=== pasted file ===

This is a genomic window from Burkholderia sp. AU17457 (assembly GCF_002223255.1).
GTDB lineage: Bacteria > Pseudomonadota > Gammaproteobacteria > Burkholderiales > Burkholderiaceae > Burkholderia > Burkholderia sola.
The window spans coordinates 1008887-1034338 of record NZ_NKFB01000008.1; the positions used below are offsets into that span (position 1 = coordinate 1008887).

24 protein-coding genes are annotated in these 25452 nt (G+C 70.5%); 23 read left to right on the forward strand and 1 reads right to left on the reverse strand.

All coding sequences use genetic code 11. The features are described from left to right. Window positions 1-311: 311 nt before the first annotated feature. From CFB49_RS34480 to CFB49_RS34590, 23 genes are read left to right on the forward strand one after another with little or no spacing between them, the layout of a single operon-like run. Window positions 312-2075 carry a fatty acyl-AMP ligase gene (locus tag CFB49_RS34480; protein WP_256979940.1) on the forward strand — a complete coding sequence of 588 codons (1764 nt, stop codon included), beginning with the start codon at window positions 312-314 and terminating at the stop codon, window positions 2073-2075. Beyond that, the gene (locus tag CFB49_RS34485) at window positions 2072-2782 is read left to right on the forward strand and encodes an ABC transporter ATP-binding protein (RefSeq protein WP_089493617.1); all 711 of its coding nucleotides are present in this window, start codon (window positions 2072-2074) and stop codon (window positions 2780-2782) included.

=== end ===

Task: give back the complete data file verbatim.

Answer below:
This is a genomic window from Burkholderia sp. AU17457 (assembly GCF_002223255.1).
GTDB lineage: Bacteria > Pseudomonadota > Gammaproteobacteria > Burkholderiales > Burkholderiaceae > Burkholderia > Burkholderia sola.
The window spans coordinates 1008887-1034338 of record NZ_NKFB01000008.1; the positions used below are offsets into that span (position 1 = coordinate 1008887).

24 protein-coding genes are annotated in these 25452 nt (G+C 70.5%); 23 read left to right on the forward strand and 1 reads right to left on the reverse strand.

All coding sequences use genetic code 11. The features are described from left to right. Window positions 1-311: 311 nt before the first annotated feature. From CFB49_RS34480 to CFB49_RS34590, 23 genes are read left to right on the forward strand one after another with little or no spacing between them, the layout of a single operon-like run. Window positions 312-2075 carry a fatty acyl-AMP ligase gene (locus tag CFB49_RS34480; protein WP_256979940.1) on the forward strand — a complete coding sequence of 588 codons (1764 nt, stop codon included), beginning with the start codon at window positions 312-314 and terminating at the stop codon, window positions 2073-2075. Beyond that, the gene (locus tag CFB49_RS34485) at window positions 2072-2782 is read left to right on the forward strand and encodes an ABC transporter ATP-binding protein (RefSeq protein WP_089493617.1); all 711 of its coding nucleotides are present in this window, start codon (window positions 2072-2074) and stop codon (window positions 2780-2782) included.